The creation of the Department of the Interior in 1873 had a mission to attract settlers to Canada, creating a strong agricultural economy out west.  Settlers were pulled to the area with strong motivations of a better life, and were pushed out of their homelands because of restrictions, over-populations, and under-employment.

The British North American Boundary Commission surveyed the international boundary along the 49th parallel between Canada and the United States of America between 1873-1874.  Dr. George Mercer Dawson was the geologist-naturalist who reported “prime grazing land” in his investigations along the border survey.

In 1874, thirteen First Nations chiefs signed Treaty Four at Fort Qu’Appelle which covered the land south of the South Saskatchewan River.  Cree, Saulteaux, Nakota are among the contemporary thirty five First Nations encompassed by Treaty Four.

Whatever the cause of prejudice and animosity between the First Nations and the traders, the Cypress Hills Massacre set a precedent for the Dominion Government.  Fort Walsh North West Mounted Police Post [now a National Historic Site of Canada  a was erected 1875 in Cypress Hills.  Additionally NWMP posts were created at Maple Creek, Willow Creek, Ten Mile, Farwell, Eastend, Stone Pile, Snake Creek, and Swift Current in the Swift Current Gen Web Region.  The police regularly patrolled the trails discouraging whisky trading, cattle rustling, overseeing the railway camps, and generally maintaining “law and order”.

David Laird becomes the first Lieutenant Governor  of the North West Territories in 1875.

The Fort Walsh National Historic Site notes that “adhesions to Treaty Four were signed at Fort Walsh in 1877 (Man Who Took The Coat, Long Lodge, and Lean Man)”

Swift Current Gen Web Region is coloured in Yellow   Adapted from:
“White, James. Manitoba and Northwest Territories [map]. 1:950,400. [Ottawa]: Dept. of the Interior, 1900. Red blocks show total acreage of land under crop in Manitoba and the Northwest Territories respectively.  Shows size, in acres the areas of Athabasca, Alberta, Saskatchewan, Assiniboia and Manitoba in 1900. Source: University of Manitoba : Elizabeth Dafoe Library : Map Collection “Creative Commons Attribution 2.0 Generic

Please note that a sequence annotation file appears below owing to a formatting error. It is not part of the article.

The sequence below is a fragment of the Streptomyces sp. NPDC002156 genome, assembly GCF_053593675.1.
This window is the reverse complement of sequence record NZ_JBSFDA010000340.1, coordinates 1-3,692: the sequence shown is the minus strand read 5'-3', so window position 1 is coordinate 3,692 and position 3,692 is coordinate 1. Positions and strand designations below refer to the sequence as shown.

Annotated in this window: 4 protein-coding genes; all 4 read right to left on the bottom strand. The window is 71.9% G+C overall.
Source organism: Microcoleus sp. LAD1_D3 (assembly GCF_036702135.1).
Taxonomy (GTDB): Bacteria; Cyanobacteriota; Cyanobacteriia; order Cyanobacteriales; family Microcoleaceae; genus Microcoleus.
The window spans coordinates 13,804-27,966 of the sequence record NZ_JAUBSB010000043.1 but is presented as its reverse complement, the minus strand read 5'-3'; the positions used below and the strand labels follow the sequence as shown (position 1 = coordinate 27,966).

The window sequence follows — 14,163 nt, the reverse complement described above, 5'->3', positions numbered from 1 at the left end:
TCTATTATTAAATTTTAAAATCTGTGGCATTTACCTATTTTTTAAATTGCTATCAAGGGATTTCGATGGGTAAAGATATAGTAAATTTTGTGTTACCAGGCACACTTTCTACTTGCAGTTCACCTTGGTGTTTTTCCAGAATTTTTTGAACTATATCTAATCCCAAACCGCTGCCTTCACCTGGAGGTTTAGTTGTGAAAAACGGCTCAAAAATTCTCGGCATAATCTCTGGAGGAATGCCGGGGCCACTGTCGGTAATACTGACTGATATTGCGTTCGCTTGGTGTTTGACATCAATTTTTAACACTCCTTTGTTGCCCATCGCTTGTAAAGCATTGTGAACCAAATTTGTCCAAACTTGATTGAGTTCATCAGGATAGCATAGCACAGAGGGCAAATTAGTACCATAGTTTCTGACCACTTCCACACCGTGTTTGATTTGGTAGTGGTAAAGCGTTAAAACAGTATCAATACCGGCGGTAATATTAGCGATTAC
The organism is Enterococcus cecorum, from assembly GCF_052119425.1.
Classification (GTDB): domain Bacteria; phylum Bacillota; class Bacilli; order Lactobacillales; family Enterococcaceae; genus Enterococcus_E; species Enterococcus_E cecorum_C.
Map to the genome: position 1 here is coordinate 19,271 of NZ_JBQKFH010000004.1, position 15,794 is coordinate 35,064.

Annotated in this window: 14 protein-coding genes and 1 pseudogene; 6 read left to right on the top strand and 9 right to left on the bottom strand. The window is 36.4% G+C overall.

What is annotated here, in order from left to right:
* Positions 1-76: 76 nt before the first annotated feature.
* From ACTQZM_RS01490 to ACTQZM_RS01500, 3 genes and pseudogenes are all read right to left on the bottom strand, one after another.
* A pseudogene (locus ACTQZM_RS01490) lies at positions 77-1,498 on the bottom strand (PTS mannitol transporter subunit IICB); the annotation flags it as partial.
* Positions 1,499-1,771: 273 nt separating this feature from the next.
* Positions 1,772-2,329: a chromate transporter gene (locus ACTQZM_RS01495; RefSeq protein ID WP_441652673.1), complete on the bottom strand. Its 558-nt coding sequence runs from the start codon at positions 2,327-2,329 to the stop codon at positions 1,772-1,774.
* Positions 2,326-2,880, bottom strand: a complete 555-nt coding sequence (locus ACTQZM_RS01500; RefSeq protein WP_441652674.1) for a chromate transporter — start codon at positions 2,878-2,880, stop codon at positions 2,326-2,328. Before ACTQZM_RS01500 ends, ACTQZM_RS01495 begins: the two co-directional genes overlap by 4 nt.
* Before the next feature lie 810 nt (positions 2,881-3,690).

John Macoun, a professor of natural history examined the areas of the South Saskatchewan Rivers in 1879-1880. The weather on the prairies cycles between drought, and extremely wet spring and summers.  Macoun’s wet summer was in direct contrast to the drought experienced by Palliser.  Macoun sent news to the Government surveyors, that the lands between Moose Mountain, and Cypress Hills featured great swaths of green grasses, forecast productive soil for cultivation.

The Buffalo which had previously roamed the plains in great herds were decimated by 1879. The buffalo were gone, the main source of sustenance for the First Nation’s PeopleThe Canadian Government facilitated large scale farming and ranching prior to the homestead settlement of the “Last Best West.”  The Dominion Governments policy regarding ranching, and grazing land evolved considerably between 1870-1930.  Basically any lands unfit for crop production, and could not be used for homestead settlement, would be recommended for grazing lands.  Grazing leases were established for up to 12,000 acres of land.  Cattle are the major ranch animals, supplying beef on demand.  Ranches generally speaking were a large scale affairs, because low productivity is involved.  They require large areas of land with low population density.